Like its mythological namesake, the beautiful Long-tailed Woodnymph is a creature of forests — in this case, eastern Brazil's Atlantic Forest, a tremendously diverse habitat home to hundreds of bird species. Many of these, including Seven-colored Tanager, Banded Cotinga, and Pin-tailed Manakin, are found nowhere else.
The endangered Long-tailed Woodnymph is just one of many of Brazil's birds that are threatened by habitat loss as forests give way to sugarcane fields, coffee plantations, and other agriculture. Unlike the Stresemann's Bristlefront, which shuns places inhabited by humans, this hummingbird seems to accept some man-made habitats and can be found in parks and gardens, as long as patches of trees remain.
Forests Under Siege
The Atlantic Forest extends from eastern Brazil south into Paraguay, Uruguay, and Argentina. This vast region encompasses a variety of habitat types, from mangroves along the eastern coast to higher-altitude wet forests and dry shrubby forests farther inland.
In Brazil, more than 85 percent of this habitat has been cleared. The Long-tailed Woodnymph makes its home in remaining forest fragments in the eastern states of Pernambuco and Alagoas.
Feeding Along the Forest Floor
Like other hummingbirds, the Long-tailed Woodnymph feeds mainly on nectar, which it sips from a wide variety of flowering vines, epiphytes, shrubs, and trees.
Bennett Hennessey, ABC's Brazil Conservation Program Coordinator, has been fortunate enough to watch these woodnymphs as they forage for food. "They cover a route through the understory, navigating around vine tangles and buttress-rooted trees to seek out nectar from low-growing plants. Often, they're seen as just a quick burst of color passing between the trees."
Long-tailed Woodnymph Looks
The Long-tailed Woodnymph is sexually dimorphic, meaning that males and females look different. As with other hummingbird species, such as Marvelous Spatuletail and Long-tailed Sylph, males have all the flash. Male woodnymphs flaunt iridescent blue, green, and purple plumage and a deeply-forked blue tail. Female plumage is much more subdued, enabling them to remain inconspicuous as they build nests and tend their young.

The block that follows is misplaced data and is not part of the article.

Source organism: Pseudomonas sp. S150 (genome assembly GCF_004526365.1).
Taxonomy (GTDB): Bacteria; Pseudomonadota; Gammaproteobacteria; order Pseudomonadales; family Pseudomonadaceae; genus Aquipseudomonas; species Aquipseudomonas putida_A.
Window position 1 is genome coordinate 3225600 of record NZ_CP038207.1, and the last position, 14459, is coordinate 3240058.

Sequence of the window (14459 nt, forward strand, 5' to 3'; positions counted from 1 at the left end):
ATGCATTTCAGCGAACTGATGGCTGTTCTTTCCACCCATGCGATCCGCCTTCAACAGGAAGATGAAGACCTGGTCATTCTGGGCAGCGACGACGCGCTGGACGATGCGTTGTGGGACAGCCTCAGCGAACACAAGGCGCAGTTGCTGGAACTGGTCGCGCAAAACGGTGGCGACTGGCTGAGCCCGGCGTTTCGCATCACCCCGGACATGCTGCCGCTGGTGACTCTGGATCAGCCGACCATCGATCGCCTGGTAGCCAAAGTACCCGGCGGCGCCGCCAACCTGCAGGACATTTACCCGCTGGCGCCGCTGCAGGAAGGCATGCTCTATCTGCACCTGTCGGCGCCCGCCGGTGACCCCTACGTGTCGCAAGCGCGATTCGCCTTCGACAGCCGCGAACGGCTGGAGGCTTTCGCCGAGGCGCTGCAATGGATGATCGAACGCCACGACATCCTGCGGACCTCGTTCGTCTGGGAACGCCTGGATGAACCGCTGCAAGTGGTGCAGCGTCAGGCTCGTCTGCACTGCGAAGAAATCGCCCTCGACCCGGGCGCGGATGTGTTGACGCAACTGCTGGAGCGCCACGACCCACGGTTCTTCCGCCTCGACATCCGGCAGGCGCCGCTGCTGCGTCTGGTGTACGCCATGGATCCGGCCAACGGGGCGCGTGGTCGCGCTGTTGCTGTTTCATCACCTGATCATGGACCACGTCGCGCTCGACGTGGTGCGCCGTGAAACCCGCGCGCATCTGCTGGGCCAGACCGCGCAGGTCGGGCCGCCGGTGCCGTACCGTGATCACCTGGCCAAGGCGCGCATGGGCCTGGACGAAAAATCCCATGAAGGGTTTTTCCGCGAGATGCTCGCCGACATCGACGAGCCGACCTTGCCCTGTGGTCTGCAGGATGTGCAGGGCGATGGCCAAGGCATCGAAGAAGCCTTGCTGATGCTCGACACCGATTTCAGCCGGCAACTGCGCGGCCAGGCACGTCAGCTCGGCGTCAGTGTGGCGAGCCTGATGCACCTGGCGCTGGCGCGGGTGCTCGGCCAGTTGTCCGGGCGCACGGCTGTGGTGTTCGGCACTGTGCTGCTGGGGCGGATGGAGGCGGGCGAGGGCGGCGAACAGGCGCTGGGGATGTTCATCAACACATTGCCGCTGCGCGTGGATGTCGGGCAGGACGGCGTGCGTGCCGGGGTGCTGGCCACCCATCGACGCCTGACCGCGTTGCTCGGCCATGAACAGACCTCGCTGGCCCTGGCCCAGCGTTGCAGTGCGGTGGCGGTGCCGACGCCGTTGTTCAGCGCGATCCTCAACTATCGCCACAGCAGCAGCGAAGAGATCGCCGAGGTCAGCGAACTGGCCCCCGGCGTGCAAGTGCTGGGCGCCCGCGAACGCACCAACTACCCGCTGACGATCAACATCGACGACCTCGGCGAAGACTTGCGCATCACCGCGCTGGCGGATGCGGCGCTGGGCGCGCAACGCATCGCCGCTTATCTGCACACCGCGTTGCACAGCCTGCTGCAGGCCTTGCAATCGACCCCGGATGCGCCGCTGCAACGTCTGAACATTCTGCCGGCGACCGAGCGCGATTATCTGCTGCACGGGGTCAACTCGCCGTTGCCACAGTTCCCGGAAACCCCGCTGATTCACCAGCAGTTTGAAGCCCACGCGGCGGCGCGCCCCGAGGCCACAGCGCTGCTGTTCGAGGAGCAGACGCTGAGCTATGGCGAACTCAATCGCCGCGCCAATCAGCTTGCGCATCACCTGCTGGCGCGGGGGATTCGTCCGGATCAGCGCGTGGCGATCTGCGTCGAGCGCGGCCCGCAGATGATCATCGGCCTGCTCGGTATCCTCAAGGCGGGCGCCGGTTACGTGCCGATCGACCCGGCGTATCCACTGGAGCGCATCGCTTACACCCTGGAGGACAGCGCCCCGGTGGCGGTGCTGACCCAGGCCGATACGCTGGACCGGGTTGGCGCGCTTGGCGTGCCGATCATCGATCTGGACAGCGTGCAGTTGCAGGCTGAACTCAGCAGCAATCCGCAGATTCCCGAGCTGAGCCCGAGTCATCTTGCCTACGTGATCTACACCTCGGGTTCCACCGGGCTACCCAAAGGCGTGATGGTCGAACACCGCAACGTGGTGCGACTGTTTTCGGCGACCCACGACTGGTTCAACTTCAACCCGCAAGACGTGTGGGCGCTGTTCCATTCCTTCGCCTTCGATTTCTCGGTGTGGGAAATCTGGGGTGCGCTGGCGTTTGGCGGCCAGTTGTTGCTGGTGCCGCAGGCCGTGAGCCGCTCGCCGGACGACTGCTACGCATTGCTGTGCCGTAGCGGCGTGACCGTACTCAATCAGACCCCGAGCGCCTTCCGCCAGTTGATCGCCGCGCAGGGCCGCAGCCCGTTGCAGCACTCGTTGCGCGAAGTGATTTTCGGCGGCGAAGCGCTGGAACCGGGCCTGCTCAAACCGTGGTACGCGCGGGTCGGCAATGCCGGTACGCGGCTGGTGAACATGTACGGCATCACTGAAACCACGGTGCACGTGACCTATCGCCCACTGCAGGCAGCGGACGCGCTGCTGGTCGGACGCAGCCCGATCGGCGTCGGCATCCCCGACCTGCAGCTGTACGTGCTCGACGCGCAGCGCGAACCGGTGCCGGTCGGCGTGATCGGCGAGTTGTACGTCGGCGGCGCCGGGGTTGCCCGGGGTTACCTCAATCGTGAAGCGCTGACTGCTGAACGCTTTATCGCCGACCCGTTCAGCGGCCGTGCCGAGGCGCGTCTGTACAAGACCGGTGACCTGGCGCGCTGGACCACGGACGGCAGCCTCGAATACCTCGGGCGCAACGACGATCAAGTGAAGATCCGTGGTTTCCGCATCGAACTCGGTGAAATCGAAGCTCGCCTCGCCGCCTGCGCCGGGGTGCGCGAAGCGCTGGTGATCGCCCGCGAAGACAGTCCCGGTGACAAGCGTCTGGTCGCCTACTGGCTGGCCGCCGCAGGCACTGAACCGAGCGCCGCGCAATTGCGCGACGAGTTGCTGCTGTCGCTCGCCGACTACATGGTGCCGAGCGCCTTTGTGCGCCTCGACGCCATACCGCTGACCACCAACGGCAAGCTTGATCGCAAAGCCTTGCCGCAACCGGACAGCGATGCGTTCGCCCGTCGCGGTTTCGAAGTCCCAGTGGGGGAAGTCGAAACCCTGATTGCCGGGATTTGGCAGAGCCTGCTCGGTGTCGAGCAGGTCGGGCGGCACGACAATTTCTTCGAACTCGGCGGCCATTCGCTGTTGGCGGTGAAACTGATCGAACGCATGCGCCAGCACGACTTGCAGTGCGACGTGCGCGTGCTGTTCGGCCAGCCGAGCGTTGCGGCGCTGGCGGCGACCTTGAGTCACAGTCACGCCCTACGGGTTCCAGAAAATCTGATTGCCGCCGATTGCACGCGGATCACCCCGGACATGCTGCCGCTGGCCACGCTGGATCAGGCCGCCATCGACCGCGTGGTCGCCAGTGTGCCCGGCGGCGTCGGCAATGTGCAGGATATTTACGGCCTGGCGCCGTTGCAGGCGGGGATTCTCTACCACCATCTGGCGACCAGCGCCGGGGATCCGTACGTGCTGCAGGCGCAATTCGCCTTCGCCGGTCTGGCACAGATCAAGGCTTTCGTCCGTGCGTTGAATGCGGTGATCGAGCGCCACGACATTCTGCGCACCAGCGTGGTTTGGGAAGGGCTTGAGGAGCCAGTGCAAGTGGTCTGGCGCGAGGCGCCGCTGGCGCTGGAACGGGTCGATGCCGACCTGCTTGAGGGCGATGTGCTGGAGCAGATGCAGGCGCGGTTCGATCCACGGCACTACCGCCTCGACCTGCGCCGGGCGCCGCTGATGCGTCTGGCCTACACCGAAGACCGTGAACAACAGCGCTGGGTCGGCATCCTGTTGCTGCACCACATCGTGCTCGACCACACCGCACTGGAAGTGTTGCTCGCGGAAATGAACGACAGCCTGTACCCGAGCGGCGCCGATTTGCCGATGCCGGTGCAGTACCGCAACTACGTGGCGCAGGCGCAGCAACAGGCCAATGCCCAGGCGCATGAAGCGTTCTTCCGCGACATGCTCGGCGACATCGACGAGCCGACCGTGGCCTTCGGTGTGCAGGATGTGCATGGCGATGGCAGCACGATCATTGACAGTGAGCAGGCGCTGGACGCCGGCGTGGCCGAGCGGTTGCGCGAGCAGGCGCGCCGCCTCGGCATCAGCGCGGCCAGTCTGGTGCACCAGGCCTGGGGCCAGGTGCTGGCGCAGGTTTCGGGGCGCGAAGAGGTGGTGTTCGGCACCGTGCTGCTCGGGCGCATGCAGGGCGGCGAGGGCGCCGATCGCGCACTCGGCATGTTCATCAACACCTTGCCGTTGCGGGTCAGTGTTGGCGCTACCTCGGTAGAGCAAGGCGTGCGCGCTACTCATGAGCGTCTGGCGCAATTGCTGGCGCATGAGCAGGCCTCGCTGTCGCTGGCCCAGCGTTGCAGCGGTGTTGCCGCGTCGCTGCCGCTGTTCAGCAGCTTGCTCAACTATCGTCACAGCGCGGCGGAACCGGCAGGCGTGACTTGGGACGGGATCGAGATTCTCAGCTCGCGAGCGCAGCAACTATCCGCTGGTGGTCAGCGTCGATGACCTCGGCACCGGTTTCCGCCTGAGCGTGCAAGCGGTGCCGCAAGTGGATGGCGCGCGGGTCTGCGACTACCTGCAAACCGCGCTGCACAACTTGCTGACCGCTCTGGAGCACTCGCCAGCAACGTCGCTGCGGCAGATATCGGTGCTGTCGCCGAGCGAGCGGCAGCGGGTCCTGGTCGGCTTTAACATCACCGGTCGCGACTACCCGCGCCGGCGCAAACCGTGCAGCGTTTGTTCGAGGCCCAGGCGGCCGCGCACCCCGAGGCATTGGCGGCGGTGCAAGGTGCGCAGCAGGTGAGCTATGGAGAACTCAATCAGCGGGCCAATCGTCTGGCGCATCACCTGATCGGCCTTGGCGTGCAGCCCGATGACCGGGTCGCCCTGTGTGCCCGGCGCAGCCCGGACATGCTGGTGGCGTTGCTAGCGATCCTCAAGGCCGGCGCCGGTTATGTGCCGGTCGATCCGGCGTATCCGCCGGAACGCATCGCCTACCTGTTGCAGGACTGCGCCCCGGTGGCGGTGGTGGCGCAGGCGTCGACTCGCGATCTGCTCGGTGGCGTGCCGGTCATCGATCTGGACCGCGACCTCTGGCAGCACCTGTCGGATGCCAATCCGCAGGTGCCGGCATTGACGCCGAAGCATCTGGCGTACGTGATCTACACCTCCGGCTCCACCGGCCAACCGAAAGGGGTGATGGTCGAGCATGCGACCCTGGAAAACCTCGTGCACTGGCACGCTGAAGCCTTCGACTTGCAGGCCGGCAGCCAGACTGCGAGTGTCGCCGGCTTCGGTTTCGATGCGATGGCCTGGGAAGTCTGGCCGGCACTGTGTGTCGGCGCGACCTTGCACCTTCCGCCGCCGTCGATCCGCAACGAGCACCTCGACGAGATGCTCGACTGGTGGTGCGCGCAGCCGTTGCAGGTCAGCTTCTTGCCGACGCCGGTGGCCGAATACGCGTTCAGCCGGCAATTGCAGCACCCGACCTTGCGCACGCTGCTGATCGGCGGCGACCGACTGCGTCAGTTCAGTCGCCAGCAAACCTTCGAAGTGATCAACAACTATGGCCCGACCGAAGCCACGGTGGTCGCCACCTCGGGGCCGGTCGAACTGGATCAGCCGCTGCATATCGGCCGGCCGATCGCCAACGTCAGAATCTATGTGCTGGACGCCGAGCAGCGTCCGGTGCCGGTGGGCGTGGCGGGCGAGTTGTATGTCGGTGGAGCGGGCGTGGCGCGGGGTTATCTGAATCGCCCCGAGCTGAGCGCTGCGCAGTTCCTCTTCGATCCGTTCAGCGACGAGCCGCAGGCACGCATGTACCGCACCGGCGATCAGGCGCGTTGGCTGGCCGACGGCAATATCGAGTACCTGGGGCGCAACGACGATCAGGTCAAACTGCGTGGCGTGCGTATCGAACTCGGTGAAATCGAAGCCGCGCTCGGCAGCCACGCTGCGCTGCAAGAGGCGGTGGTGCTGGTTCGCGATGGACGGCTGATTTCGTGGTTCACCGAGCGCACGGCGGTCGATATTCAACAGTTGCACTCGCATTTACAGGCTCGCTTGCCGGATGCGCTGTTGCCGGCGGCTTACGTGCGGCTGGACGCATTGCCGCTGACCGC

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Help from a Hummingbird Garden
ABC and Brazilian partner SAVE Brasil are working together to protect shrinking Atlantic Forest habitat, particularly at the Serra do Urubu (Forest of Hope) Reserve, where a healthy population of Long-tailed Woodnymph benefits from this protected area.
In November 2017, the reserve inaugurated its new Hummingbird Garden (Jardim de Beija-flores) developed to attract hummingbirds — and people. The garden is part of a program to involve local communities in Atlantic Forest conservation and inspire them to learn more about the region's remarkable diversity.
With native plantings, nectar-rich flowers, and fruit and nectar feeders, the garden brings hummingbirds into view, while signs spaced along winding paths provide information. A shaded pavilion enables visitors to rest, watch birds, and admire the scenery.
The Long-tailed Woodnymph, a focal species of the garden, is the rarest of about 20 hummingbird species that have been sighted at the feeders. Other visitors include Swallow-tailed Hummingbird, Ruby-topaz Hummingbird, and Frilled Coquette.
Although the Serra do Urubu Reserve has no overnight lodgings at this time, daytime visitors are welcome and can make arrangements through SAVE Brasil.
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